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Filtering by Tag: collection

The Comfort of Collecting Pots, Pans and Plates

Suzanne Pollak

My very first collection was a set of Georg Jenson copper pots lined with silver. My grandfather hinted that he would give me a car when I turned nineteen, but since I was newly arrived from Africa, I did not have a license and couldn't care less about a car. My interests then are the same as now: Domestic Pursuits. So I found an antique set of china in a Savannah, Georgia shop, and a gorgeous set of copper pots in New York City that I longed for. My grandfather kindly gifted me those instead.

This decision was wise. The china and pots are like old friends, making my kitchen and dining table beautiful, and lasting as long as my marriage has, almost 1,000 years. Recently I bequeathed the china to my daughter-in-love and eldest son, and my silver-lined copper pots to my second son whose interest in cooking has skyrocketed, enough that he shoud be the He Dean of the Charleston Academy. No doubt copper is expensive and needs to be relined, but these pots will be passed on to my great-grandchildren, of that I am sure. And that car that might have been? Scrap metal by now. 

Since I decided to pass on my pots and plates, I have replaced the copper pots with my new love, cast iron skillets from Lodge Valley. These pans have a manly appeal; jet black, with a rough surface and require strength to pick up. The way cast iron sears steaks, sautes fish, cooks vegetables is, in a word, perfect. My affair has begun.

Now for the answers to a few FAQs about care. Cast Iron? Hey, relax. It's okay to wash with dish soap. Then place on low heat to dry, and while hot melt a little coconut oil in pan and then wipe with a paper towel. Done. Two minutes. Copper? Bar Keepers Friend is your friend. Shiny brilliant copper pots takes five seconds if you wash and dry immediately after using. A salt paste, rubbing lemon halves on copper...these tricks may work, but Bar Keepers is quicker, and lasts longer.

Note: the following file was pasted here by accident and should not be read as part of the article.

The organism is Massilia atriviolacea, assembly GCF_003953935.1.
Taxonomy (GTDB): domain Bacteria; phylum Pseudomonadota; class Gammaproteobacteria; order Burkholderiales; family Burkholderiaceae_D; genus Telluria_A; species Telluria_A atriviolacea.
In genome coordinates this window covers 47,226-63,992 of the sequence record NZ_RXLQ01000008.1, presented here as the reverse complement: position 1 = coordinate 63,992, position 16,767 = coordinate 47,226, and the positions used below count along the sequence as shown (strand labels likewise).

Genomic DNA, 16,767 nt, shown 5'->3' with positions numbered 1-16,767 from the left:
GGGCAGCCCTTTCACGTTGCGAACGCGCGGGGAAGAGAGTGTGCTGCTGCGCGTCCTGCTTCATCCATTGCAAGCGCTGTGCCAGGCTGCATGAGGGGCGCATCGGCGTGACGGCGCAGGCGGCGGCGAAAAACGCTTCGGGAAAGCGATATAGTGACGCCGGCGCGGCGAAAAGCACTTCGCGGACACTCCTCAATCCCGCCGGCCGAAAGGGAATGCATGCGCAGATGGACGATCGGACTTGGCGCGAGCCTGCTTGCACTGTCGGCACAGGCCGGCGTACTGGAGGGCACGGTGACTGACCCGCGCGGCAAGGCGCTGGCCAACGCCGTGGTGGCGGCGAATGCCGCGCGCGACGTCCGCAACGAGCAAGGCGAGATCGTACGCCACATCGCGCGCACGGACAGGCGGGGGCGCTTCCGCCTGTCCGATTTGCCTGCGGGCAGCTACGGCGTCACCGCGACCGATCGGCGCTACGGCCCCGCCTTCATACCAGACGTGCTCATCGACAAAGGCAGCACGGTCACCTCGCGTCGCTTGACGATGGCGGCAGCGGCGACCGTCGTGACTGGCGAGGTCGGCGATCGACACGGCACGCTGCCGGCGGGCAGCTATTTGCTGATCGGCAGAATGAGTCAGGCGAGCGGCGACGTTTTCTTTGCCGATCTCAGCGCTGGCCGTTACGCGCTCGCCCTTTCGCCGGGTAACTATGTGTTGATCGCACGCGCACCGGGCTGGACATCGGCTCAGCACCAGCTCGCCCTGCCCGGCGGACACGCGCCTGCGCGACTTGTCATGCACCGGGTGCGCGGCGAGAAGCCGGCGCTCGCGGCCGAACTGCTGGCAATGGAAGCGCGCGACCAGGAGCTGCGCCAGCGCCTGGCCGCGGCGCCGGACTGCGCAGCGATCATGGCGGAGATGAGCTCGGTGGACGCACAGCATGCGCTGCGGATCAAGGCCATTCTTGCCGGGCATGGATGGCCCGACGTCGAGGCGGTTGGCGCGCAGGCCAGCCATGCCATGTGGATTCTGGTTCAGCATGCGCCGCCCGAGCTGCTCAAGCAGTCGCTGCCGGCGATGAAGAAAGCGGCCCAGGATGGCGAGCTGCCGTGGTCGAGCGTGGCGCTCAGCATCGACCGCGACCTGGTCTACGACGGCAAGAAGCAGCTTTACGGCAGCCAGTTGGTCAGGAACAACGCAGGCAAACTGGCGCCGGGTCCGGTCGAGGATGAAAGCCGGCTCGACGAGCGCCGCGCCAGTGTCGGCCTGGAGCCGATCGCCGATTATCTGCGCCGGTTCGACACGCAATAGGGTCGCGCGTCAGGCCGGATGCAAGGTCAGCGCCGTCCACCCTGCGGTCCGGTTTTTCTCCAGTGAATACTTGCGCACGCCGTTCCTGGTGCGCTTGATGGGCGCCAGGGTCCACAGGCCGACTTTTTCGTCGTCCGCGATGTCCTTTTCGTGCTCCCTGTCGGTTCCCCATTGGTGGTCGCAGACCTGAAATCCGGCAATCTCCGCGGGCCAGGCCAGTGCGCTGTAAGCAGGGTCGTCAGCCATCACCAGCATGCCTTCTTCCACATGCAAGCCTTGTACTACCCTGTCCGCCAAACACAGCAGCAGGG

Take it from the Dean, who has kept her collection in pristine condition for decades. You are welcome Charles Pollak!

How to Hibernate: 5 Wine Collecting Tips from Femi Oyediran

Suzanne Pollak

The annual Charleston Wine + Food Festival is finally less than a week away! No better time to add a few choice labels to your cellar than when you're popping bottles left and right like a regular Bacchanal. Keep your eyes on the prize. Whether you collect wine for personal enjoyment or a long-term investment, our favorite Visiting Professor Femi Oyediran has a few tips to put you on the right track:

1. Trust your taste.

Invest in classics from the regions you already know you enjoy -- i.e. if you love Chianti, try an age-worthy wine such like Fontodi's Vigna del Sorbo, or another great Sangiovese-based wine from Brunello del Montalcino.

2. Research your Investment.

In order to build a cellar that will grow as an investment, stay on top of the labels garnering attention from critics and magazines and/or doing well at auctions. Look to reputable sources for deals on both new and older vintage wines. Pay attention to up-and-coming winemakers; hold onto those wines and watch your investment grow.

3. Create a strong collection.

Buy at least three bottles of the same wine at a time, in different vintages when possible.

4. Store properly.

Get a wine fridge! This will give you control over the environment you keep your wine in. Otherwise, store your wine in cool pockets of rooms in your house (55 degrees F.) where there is little light. Keep bottles on their side, not upright, to prevent cork spoilage.

5. Embrace technology.

Every wine ages differently. Pay attention to apps on your phone like Delectable to see how others are doing with vintages you own. If you don't plan on selling the wines, invest in a Coravin device, which allows you to taste the wines in your cellar without actually opening the bottle.